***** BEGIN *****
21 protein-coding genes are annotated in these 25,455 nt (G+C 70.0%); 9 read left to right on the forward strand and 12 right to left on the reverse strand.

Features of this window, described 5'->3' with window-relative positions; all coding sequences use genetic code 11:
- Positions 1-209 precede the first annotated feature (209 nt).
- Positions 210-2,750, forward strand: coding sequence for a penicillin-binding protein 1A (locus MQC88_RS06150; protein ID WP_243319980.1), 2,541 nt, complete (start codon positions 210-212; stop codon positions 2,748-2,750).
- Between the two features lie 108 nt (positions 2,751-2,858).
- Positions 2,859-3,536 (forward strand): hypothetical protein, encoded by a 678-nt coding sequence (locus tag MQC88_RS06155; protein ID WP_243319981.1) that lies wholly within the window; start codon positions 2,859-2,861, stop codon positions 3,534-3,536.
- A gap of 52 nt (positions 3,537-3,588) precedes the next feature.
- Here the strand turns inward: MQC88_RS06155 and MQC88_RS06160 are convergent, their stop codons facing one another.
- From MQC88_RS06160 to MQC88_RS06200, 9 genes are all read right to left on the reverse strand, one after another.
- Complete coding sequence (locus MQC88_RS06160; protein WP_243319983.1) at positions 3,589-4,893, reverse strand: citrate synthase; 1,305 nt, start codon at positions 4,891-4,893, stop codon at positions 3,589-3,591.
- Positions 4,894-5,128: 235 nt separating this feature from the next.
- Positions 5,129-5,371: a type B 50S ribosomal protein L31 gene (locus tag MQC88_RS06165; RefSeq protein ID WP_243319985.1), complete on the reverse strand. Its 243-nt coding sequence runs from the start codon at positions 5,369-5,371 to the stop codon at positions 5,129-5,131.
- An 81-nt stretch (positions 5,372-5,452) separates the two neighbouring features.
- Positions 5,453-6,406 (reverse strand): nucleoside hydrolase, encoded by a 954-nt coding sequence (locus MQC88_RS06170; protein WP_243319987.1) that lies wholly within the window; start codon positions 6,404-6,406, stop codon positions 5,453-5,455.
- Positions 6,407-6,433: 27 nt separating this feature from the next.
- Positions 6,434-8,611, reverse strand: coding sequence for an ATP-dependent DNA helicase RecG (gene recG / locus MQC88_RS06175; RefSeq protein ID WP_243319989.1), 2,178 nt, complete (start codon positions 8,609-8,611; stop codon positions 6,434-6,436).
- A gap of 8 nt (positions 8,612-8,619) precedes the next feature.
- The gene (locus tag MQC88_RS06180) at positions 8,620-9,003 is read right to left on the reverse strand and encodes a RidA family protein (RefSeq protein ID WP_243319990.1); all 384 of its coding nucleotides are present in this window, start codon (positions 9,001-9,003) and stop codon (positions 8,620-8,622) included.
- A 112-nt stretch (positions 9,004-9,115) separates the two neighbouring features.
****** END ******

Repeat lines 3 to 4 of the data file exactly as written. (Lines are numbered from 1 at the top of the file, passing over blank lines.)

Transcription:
- Positions 1-209 precede the first annotated feature (209 nt).
- Positions 210-2,750, forward strand: coding sequence for a penicillin-binding protein 1A (locus MQC88_RS06150; protein ID WP_243319980.1), 2,541 nt, complete (start codon positions 210-212; stop codon positions 2,748-2,750).